PETHU REDDIAR Vs. KANDASWAMI PILLAI
LAWS(MAD)-1950-2-16
HIGH COURT OF MADRAS
Decided on February 02,1950

PETHU REDDIAR Appellant
VERSUS
KANDASWAMI PILLAI Respondents

JUDGEMENT

Govinda Menon, J. - (1.) By Ex. D-2 dated 4th September 1934 the properties in dispute were sold to D. W. 2 by one Muthukaruppa Pillai who was the manager of a joint family consisting of himself and the present defendants 3 and 4. D. W. 2 sold the properties in her turn to defendant 1 under EX. D-1 dated 25th February 1942. The plaintiff is a purchaser of 1/3rd share of the suit properties from defendant 3, after he attained majority and on foot of that title brought the suit for partition and recovery of the 1/3rd share which he purchased. The trial Court found that the sale under Ex. D-2 by the manager of the joint Hindu family was valid and binding on the family and therefore defendant 1 had acquired absolute title so far as the properties were concerned and the sale by defendant 3 in favour of the plaintiff did not therefore convey any title or right to the properties. The trial Court also found that the sale-deed in favour of the plaintiff was not a genuine transaction. On these grounds the suit was dismissed.
(2.) The plaintiff took up the matter in appeal and the learned District Judge of Tiruchirapalli was of opinion that the finding of the District Munsif that the sale in favour of the plaintiff was not genuine could not be justified. Therefore the learned District Judge gave a declaration setting aside the finding of the learned District Munsif that the sale to the plaintiff was not genuine and he held that the plaintiff was entitled to bring the suit. The other point raised by defendant l before the lower appellate Court that the plaintiff was not entitled to bring a suit without setting aside the sale in favour of D.W. 2 was also found against defendant 1 by the lower appellate Court. The correctness of these two findings cannot be disputed in second appeal because so far as the question regarding the genuineness of the sale in favour of the plaintiff is concerned, it is abundantly clear from the evidence that the sale-deed is genuine and the learned Judge's finding on that point being on a question of fact cannot be upset in second appeal. On the other question as regards the right of the plaintiff to bring a suit without setting aside the sale in favour of D. W. 2 the lower appellate Court relied upon the decision in Kamaraju v. Gunnayya, 45 M. L. J. 240 : (A. I. R. (11) 1924 Mad. 322) and rejected the view of the Calcutta High Court in Man Mohan v. Bidhu Bhusen, A. I. R. (26) 1939 Cal 460 : (185 I. C. 6). I see no reason to disagree with the conclusion of the learned Judge in his preference of the Madras Bench decision to that of the Calcutta Court. Therefore his decision on that point also is correct.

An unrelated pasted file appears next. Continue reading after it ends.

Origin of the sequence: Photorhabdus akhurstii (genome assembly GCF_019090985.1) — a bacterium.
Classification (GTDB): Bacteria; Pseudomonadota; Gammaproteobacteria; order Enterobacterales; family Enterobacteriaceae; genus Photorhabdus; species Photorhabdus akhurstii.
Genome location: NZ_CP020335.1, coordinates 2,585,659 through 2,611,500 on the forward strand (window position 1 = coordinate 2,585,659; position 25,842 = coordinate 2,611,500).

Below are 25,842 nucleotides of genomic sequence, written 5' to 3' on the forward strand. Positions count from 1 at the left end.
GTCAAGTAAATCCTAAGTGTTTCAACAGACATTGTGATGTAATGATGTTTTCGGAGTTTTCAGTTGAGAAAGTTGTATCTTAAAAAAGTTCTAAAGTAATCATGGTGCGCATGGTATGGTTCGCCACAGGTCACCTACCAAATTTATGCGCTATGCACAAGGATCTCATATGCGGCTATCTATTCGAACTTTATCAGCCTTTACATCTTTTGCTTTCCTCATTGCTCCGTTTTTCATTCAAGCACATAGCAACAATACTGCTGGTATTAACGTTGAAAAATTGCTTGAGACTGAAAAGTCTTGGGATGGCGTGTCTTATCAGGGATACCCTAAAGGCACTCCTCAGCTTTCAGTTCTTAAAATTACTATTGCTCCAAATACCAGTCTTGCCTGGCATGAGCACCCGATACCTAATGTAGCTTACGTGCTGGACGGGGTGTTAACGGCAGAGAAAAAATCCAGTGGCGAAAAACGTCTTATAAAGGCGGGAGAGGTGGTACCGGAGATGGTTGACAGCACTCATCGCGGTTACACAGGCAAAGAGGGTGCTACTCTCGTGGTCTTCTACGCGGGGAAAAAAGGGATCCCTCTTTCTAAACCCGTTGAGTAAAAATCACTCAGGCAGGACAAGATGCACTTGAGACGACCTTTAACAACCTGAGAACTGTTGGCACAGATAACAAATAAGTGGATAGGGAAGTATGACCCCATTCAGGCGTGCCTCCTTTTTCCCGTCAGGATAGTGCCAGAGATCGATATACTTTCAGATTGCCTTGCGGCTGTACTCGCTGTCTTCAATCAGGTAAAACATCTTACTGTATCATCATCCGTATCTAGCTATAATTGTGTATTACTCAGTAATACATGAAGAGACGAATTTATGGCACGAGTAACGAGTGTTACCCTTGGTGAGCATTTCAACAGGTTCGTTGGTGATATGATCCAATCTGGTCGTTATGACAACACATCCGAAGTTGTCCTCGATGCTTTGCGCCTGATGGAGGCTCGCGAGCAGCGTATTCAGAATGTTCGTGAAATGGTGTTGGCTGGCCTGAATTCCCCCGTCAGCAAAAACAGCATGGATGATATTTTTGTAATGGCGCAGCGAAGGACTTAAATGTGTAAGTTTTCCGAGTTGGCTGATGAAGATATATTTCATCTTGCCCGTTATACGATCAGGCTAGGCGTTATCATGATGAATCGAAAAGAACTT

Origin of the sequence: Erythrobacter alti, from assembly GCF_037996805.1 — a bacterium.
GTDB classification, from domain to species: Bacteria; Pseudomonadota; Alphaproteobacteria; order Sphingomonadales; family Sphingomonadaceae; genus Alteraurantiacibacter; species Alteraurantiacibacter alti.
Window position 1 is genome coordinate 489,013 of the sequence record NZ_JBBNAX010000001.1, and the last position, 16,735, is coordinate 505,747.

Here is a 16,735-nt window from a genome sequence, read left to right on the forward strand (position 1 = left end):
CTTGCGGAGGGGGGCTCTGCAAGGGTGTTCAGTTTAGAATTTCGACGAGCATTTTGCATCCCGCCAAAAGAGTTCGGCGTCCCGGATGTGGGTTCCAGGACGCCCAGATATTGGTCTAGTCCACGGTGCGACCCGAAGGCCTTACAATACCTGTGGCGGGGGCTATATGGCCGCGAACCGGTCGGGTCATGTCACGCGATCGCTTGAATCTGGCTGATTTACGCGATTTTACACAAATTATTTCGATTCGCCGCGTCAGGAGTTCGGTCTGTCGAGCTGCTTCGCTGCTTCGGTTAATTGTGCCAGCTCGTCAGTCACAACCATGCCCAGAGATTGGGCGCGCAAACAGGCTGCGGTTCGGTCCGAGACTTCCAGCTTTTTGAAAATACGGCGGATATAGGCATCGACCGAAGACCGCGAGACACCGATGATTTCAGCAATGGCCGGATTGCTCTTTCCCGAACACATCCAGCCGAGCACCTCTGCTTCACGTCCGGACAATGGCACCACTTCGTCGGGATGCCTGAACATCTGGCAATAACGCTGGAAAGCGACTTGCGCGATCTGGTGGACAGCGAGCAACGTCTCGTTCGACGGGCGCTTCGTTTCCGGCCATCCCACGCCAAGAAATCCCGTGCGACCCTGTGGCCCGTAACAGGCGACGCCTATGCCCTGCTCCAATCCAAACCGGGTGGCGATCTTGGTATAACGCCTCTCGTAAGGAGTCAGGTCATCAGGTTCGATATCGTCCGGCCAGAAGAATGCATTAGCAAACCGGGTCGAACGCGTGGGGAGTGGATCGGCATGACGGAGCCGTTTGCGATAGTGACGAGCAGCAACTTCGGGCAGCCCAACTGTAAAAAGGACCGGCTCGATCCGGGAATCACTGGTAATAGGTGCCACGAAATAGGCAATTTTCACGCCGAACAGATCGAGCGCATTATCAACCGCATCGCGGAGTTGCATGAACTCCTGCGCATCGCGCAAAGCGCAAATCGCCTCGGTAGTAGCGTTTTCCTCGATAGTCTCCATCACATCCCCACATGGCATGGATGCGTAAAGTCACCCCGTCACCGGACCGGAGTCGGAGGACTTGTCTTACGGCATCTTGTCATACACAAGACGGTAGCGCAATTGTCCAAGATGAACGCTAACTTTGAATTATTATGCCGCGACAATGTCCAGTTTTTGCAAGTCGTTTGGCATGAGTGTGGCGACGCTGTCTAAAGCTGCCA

(3.) The real question in the second appeal is whether the learned District Judge has approached the question from the proper legal standpoint when he formulated the burden of proof in the case. Defendant 1 in big written statement did not state that D. W. 2 from whom he derived his title was a bona fide purchaser who made proper enquiries regarding the necessity for the transaction and was satisfied about the existence of such necessity. On the other hand, the case put forward is that D. W. 2 knew the state of the family sufficiently well and was aware of the fact that the marriage of Muthukaruppa's sister had to be performed and for that purpose money was borrowed and the same was expended. In chief-examination D. W. 2 stated that Muthukaruppa sold the land to meet the marriage expenses of his sister, the sale price being a sum of Rs. 200. But in cross-examination she says she was unable to know how much money was spent for the marriage. The learned District Judge was of opinion that the evidence in the case was not enough to show that money was required for the purpose of the marriage for the reason that in the sale-deed Ex. D-2 there was no recital whatever that money was required for such marriage. In the absence of any recital in the sale-deed with respect to the necessity for the money, the learned Judge was inclined to infer that the existence of a marriage at or about the time when the land was sold was utilised for the purpose of inventing a necessity. One cannot say that the learned Judge has gone wrong in coming to that conclusion. Moreover, the learned Judge held that it had not been proved that the money was spent for that purpose or that it was necessary to secure the money in such a manner for meeting the expenses.;


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